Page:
Death and Penelope
Death reading a newspaper
Death playing Jenga
Penelope is the author of a series of somewhat unsuccessful self-help books. She is suffering from a bad case of writer’s block as she writes one last book after having been diagnosed with a terminal illness. She struggles to focus, particularly as Death (the Grim Reaper) has moved in with her and takes to watching loud television and nagging her to hurry up. However, Death gradually begins to show a softer side and becomes a subject for Penelope to test her self-help methods on by teaching him to become more personable.
I originally wrote Death and Penelope for Jameson First Shot to the theme “the great and/or unexpected things that can happen when you fear less and invite life in”. Winning the competition would have meant Kevin Spacey producing and Maggie Gyllenhaal playing the lead role. I didn’t make it to the shortlist and so I worked on it some more and produced it myself.
Woman in Green
Rahman Noor Chowdhury and Glen Delahaye
Sorcha Bloom Dunphy
The execution of a woman’s elaborate plan to take revenge on her boyfriend.
This was my first project to be shot on a DLSR. We used a Canon 70d. The lighting was accomplished using Halogen worklights purchased from Homebase and a couple of plastic table cloths from Poundland, which were used to diffuse the light.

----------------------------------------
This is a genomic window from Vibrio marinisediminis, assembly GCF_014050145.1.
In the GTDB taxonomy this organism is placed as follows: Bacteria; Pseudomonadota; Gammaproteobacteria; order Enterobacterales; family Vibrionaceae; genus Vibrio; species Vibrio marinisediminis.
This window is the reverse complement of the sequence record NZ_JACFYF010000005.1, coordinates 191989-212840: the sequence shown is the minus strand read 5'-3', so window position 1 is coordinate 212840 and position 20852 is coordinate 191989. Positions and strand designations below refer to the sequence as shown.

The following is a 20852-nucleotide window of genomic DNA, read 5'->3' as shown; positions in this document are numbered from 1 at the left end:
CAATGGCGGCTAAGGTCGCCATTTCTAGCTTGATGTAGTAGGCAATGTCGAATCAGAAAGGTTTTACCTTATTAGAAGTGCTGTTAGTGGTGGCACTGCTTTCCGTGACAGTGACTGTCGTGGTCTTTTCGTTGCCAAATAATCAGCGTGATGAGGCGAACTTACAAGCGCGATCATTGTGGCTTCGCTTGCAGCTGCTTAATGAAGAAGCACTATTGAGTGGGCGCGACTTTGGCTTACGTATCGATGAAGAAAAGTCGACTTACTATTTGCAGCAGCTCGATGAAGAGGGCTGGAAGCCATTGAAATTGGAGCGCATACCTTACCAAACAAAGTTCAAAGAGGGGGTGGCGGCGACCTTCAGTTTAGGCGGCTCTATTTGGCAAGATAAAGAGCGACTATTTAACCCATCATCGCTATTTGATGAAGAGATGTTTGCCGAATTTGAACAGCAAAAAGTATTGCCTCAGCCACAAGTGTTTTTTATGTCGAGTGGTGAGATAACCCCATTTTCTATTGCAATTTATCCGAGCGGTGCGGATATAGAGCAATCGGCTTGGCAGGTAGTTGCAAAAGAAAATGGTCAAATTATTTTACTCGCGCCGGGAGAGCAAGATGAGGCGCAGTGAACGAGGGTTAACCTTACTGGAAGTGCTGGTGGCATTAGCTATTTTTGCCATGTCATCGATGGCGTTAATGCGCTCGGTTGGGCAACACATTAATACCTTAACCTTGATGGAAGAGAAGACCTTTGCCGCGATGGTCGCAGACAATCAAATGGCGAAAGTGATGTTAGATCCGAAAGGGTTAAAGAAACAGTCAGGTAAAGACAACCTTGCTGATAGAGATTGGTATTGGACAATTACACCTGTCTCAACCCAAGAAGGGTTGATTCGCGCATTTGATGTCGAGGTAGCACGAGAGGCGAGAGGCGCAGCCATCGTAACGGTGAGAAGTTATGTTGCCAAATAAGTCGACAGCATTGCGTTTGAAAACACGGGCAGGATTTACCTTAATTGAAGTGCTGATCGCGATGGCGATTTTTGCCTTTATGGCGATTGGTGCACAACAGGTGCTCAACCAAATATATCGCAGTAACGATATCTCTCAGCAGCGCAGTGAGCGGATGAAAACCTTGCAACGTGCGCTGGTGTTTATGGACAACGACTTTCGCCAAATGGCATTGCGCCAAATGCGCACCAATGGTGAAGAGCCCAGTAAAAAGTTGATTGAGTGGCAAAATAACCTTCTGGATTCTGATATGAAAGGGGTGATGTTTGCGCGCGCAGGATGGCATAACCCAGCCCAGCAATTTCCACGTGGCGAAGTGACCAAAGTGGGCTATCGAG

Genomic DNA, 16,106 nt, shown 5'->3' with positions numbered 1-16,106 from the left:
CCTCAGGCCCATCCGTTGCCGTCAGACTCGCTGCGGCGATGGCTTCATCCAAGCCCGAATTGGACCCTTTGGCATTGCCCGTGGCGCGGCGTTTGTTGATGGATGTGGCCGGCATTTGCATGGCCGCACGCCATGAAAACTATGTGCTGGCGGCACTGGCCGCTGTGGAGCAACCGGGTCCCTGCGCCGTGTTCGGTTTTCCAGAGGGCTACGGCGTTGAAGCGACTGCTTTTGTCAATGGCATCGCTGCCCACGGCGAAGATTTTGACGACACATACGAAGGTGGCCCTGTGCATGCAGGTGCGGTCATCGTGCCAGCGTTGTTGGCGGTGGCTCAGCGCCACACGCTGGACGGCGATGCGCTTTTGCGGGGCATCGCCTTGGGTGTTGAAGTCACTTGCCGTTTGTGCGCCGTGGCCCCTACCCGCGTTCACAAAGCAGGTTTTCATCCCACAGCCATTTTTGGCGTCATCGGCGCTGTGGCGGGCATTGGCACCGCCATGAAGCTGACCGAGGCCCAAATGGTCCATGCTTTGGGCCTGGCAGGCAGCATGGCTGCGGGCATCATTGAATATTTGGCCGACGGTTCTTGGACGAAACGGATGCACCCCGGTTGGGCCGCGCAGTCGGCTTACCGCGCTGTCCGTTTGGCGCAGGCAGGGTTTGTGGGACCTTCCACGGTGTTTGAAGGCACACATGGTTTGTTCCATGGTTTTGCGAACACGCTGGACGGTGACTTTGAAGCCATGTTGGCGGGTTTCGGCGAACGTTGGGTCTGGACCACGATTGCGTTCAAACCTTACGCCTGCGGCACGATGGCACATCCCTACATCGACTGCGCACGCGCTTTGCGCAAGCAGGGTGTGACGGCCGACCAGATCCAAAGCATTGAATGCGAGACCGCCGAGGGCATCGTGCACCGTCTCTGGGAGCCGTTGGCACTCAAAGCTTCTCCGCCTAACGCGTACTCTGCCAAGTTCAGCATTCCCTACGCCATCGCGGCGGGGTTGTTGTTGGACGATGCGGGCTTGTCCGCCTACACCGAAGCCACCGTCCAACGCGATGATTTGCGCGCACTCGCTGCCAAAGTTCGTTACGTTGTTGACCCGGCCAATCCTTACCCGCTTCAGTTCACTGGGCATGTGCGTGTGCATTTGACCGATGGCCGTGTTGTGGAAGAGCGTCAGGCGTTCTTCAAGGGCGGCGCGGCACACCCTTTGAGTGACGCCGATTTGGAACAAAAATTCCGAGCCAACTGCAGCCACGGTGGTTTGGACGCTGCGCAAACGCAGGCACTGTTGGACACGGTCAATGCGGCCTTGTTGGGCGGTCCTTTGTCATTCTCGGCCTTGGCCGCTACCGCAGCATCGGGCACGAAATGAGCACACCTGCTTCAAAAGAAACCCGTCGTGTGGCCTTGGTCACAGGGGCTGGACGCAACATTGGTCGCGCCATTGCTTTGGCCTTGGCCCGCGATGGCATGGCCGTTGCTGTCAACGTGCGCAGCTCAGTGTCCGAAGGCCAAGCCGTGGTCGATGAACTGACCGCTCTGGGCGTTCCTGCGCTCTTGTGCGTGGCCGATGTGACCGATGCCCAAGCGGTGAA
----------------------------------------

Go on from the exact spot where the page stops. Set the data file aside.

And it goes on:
Overall the production cost £210. I screened it at Kino London in May 2015 and then submitted it to four film festivals. It was selected by Screen Stockport Festival in October 2015, which was sponsored by IMDb.
This was my first film to qualify for listing on IMDb: http://www.imdb.com/title/tt5097636/
The poster was designed by a fiverr user, using an illustration by Mariella Delahaye.
A couple takes part in an underground experiment in mental time travel.
This short led to my first paid writing job. It was shot in an apartment block in East London across two days and submitted to the University of East London as part of the coursework for a Masters.
Directed and Produced by
Sewering is a German doctor. In World War II, he is alleged to have participated in transferring 900 Handicapped Catholic children into a camp where they were killed. In 2008, the German Federation of Internal Medicine awarded Sewering the Gunther-Budelmann medal for services to the nation’s health system, its highest honor.
A friend of mine was completing an MA in Film Studies at the University of East London. As her first piece of coursework, she had to complete a five minute film that would be a “profile” of a person. She sought my help in the writing process.
I’d initially considered making a mockumentary about Dracula, but then when I was curious to read about episodes of Doctor Who that had been dubbed into German, I stumbled across an article about an elderly German doctor who had apparently been responsible for the deaths of thousands of children during the Second World War. But much later in his life, he’d received an award for his positive contributions to the nation’s health system.
This short film uses a fictional situation to very briefly bring together these two contrasting aspects of Sewering’s life.
We were lucky enough to find Robert Rowe, a German speaking actor, through Casting Call Pro. The other cast members are film students. The film went on to receive Distinction.